New Anti-Corruption Measures Ease Tempers in Kiev

Life//Being There

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Tensions mounted in Kiev on Thursday (14th August) as a rally protesting entrenched corruption, organised by Automaidan, repeatedly threatened to spill over into yet more scenes of unrest.

The rally began shortly after 8am (local time) when a series of cars Automaidan flag blocked off the street causing severe delays to Kiev’s morning traffic.

Outside Kiev’s parliament building Crowds waving Ukrainian flags as well as the red and black nationalist bicolour packed the square, chanting “Putin Huylo” (an untranslatable insult) along with a number of other slogans to vent their anger at entrenched government corruption. Chants were accompanied by crowds shaking bottles filled with coins as activists banged loudly on oil drums.

Originally a vehicle-based activist group who set up blockades of major roads as part of the Euromaidan protests that called for the resignation of Viktor Yanukovych, Automaidan have since grown into one of the most active campaign groups and have organised numerous large scale rallies fighting to end corruption and foster closer ties with the European Union.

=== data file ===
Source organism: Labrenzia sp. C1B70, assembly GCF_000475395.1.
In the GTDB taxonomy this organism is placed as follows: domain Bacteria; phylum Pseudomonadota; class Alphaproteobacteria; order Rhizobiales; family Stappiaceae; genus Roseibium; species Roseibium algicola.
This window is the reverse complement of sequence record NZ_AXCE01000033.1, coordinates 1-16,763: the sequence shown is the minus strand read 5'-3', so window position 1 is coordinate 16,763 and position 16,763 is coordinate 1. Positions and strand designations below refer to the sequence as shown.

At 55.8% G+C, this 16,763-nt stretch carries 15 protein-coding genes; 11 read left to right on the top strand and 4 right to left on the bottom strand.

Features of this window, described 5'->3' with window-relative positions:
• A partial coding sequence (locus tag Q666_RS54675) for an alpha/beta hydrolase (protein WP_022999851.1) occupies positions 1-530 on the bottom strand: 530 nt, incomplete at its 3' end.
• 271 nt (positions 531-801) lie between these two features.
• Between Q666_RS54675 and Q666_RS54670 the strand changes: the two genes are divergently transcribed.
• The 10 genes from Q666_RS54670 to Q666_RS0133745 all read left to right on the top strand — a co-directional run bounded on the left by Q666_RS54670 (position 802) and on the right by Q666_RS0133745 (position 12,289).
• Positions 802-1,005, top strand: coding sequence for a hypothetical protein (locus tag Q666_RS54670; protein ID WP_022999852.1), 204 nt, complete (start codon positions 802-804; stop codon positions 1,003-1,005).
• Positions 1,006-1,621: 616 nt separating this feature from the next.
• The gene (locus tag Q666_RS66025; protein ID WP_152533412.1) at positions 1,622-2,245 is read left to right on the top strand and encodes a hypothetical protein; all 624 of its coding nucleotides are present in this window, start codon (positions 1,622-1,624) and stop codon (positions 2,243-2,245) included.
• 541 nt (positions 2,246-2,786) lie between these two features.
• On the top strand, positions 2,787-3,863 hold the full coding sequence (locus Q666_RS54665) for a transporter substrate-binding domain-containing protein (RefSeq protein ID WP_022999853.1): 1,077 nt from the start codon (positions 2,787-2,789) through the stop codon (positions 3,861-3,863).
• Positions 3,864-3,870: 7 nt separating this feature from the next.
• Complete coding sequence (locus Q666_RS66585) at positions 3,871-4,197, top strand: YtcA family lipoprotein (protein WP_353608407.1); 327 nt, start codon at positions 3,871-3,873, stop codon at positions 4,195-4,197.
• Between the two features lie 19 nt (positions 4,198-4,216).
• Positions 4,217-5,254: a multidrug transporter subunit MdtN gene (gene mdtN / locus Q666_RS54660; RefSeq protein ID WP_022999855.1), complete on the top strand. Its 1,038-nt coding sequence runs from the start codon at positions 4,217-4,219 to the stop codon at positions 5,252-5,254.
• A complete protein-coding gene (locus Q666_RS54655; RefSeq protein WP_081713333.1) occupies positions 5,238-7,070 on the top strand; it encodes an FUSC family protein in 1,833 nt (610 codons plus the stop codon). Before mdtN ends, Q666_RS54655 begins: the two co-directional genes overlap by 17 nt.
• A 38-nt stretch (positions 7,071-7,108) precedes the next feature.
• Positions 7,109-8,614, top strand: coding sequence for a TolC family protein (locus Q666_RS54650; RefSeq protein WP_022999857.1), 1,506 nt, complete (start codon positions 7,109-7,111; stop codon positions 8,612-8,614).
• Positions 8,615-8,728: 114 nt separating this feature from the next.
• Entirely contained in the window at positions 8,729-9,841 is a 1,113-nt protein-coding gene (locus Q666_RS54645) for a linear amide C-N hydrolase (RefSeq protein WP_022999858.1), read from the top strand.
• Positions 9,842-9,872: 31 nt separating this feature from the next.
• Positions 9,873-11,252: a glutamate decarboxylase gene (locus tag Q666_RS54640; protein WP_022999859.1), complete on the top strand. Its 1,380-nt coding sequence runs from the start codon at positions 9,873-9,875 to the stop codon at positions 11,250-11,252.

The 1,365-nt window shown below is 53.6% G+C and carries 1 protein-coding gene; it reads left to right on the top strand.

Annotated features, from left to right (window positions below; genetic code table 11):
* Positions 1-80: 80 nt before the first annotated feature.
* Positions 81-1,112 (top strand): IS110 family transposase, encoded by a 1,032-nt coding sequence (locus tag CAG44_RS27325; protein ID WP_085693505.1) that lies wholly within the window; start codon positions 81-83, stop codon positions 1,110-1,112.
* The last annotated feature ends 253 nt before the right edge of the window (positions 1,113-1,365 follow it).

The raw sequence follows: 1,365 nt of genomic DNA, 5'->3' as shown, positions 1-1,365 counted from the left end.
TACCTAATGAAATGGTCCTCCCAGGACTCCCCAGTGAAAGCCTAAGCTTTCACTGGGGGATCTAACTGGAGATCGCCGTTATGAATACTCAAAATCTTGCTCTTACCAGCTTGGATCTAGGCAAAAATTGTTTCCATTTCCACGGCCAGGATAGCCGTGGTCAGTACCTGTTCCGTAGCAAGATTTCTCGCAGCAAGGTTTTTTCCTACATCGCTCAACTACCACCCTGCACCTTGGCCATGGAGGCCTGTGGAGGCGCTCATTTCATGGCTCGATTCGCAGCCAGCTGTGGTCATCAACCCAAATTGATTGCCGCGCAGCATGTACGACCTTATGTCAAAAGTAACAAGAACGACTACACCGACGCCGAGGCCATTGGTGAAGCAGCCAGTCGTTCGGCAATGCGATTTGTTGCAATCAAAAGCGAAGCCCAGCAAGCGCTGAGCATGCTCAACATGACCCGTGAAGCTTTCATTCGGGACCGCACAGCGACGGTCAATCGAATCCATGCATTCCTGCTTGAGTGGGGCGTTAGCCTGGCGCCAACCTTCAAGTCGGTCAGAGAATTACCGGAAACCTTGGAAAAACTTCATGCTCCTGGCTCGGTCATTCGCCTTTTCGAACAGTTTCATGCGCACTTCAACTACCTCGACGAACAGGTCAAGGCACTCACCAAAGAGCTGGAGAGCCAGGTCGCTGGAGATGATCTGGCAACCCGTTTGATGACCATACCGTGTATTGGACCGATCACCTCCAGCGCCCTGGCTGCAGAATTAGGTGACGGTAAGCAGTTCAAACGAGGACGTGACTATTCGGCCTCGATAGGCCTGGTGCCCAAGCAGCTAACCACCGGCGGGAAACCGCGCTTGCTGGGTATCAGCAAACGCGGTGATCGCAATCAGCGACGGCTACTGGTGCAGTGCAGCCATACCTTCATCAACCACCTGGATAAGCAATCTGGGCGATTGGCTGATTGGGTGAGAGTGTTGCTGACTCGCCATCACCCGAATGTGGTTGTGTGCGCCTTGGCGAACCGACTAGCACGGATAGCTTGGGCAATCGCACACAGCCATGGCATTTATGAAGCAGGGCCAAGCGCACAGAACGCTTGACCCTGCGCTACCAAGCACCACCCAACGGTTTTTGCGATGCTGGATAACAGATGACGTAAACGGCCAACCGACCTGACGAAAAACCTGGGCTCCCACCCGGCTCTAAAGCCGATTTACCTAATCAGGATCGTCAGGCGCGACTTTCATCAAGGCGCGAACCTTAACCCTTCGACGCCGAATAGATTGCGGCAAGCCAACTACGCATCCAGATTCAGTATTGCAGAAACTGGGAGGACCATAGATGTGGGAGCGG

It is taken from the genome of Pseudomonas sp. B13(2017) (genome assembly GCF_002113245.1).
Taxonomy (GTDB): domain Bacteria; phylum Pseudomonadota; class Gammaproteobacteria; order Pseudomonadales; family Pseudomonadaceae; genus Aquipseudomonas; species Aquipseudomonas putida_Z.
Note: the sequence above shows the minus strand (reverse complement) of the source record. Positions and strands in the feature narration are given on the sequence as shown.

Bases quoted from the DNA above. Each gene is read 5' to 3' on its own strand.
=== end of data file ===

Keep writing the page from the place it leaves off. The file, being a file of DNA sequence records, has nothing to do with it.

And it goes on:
Behind massed lines of police and militia, MPs convened in Ukraine’s parliament to vote on a series of measures to cleanse government of its most corrupt elements. Judges and other actors who wielded power in ousted President Viktor Yanukovych’s regime were among those removed from office with the passing of today’s vote, which was received by loud applause from demonstrators massed outside.

Throughout the day, anger had been mounting and on several occasions threatened to reach a flashpoint as MPs passing through the square were shoved and heckled by protestors and police pushed forward to protect them from the crowd. By lunch time, masked men bearing nationalist flags appeared from nearby Mariinski Park laden with pallets of bricks as well as eggs and kerosene intended to set light to a barricade of tyres outside the Verkhovna Rada’s (Parliament) main entrance.

But the elation that followed the passing of the anti-corruption laws eased tensions somewhat and no such flashpoints occurred.

Since the eight-month old Euromaidan protest camp in Kiev’s Independence Square, often referred to as the Maidan, was forcibly cleared earlier this week, new tents have begun to emerge outside Ukraine’s parliament in what is already being referred to as the “3rd Maidan”. Activists camped there vow to keep applying pressure on Kiev’s government using nonviolent means until significant moves to end corruption and human rights abuses by Ukraine’s government.

Image © Maximilian Clarke 

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